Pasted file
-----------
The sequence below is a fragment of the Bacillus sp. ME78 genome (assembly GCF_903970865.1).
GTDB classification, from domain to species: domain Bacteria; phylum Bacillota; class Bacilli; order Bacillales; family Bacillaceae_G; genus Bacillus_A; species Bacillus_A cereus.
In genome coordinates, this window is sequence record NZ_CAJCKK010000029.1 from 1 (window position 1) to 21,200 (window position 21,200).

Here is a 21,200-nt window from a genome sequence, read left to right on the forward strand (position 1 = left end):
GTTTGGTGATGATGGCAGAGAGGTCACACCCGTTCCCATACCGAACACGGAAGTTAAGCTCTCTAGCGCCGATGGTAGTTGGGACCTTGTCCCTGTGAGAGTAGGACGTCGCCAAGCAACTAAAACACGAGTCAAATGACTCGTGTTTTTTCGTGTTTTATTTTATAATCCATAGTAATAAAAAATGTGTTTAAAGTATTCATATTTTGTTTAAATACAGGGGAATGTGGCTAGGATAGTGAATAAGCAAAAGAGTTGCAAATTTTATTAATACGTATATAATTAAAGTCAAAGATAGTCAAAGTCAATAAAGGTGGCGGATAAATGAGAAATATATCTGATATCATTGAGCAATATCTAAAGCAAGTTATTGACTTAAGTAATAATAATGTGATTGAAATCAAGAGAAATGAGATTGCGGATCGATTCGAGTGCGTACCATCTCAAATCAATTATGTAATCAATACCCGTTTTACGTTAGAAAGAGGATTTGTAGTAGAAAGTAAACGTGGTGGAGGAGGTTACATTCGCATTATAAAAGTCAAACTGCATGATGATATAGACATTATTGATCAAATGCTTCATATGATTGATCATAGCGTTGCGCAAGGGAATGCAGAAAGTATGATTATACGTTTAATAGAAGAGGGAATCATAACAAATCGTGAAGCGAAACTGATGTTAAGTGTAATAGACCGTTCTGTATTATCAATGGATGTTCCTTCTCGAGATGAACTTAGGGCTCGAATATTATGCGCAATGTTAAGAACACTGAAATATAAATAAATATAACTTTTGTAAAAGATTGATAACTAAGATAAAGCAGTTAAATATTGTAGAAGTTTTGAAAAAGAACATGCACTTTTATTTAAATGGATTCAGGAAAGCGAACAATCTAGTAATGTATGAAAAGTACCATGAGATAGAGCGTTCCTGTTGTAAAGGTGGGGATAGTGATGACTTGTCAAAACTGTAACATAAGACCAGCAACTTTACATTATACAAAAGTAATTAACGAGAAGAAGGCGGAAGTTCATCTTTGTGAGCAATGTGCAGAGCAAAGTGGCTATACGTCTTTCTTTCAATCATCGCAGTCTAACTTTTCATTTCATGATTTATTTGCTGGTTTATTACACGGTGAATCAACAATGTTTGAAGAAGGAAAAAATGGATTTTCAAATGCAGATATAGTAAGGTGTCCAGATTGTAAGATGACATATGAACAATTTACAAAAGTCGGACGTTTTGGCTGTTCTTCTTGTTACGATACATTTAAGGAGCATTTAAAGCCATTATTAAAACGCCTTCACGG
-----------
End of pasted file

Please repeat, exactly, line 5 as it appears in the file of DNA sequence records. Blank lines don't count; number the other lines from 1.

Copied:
GTTTGGTGATGATGGCAGAGAGGTCACACCCGTTCCCATACCGAACACGGAAGTTAAGCTCTCTAGCGCCGATGGTAGTTGGGACCTTGTCCCTGTGAGAGTAGGACGTCGCCAAGCAACTAAAACACGAGTCAAATGACTCGTGTTTTTTCGTGTTTTATTTTATAATCCATAGTAATAAAAAATGTGTTTAAAGTATTCATATTTTGTTTAAATACAGGGGAATGTGGCTAGGATAGTGAATAAGCAAAAGAGTTGCAAATTTTATTAATACGTATATAATTAAAGTCAAAGATAGTCAAAGTCAATAAAGGTGGCGGATAAATGAGAAATATATCTGATATCATTGAGCAATATCTAAAGCAAGTTATTGACTTAAGTAATAATAATGTGATTGAAATCAAGAGAAATGAGATTGCGGATCGATTCGAGTGCGTACCATCTCAAATCAATTATGTAATCAATACCCGTTTTACGTTAGAAAGAGGATTTGTAGTAGAAAGTAAACGTGGTGGAGGAGGTTACATTCGCATTATAAAAGTCAAACTGCATGATGATATAGACATTATTGATCAAATGCTTCATATGATTGATCATAGCGTTGCGCAAGGGAATGCAGAAAGTATGATTATACGTTTAATAGAAGAGGGAATCATAACAAATCGTGAAGCGAAACTGATGTTAAGTGTAATAGACCGTTCTGTATTATCAATGGATGTTCCTTCTCGAGATGAACTTAGGGCTCGAATATTATGCGCAATGTTAAGAACACTGAAATATAAATAAATATAACTTTTGTAAAAGATTGATAACTAAGATAAAGCAGTTAAATATTGTAGAAGTTTTGAAAAAGAACATGCACTTTTATTTAAATGGATTCAGGAAAGCGAACAATCTAGTAATGTATGAAAAGTACCATGAGATAGAGCGTTCCTGTTGTAAAGGTGGGGATAGTGATGACTTGTCAAAACTGTAACATAAGACCAGCAACTTTACATTATACAAAAGTAATTAACGAGAAGAAGGCGGAAGTTCATCTTTGTGAGCAATGTGCAGAGCAAAGTGGCTATACGTCTTTCTTTCAATCATCGCAGTCTAACTTTTCATTTCATGATTTATTTGCTGGTTTATTACACGGTGAATCAACAATGTTTGAAGAAGGAAAAAATGGATTTTCAAATGCAGATATAGTAAGGTGTCCAGATTGTAAGATGACATATGAACAATTTACAAAAGTCGGACGTTTTGGCTGTTCTTCTTGTTACGATACATTTAAGGAGCATTTAAAGCCATTATTAAAACGCCTTCACGG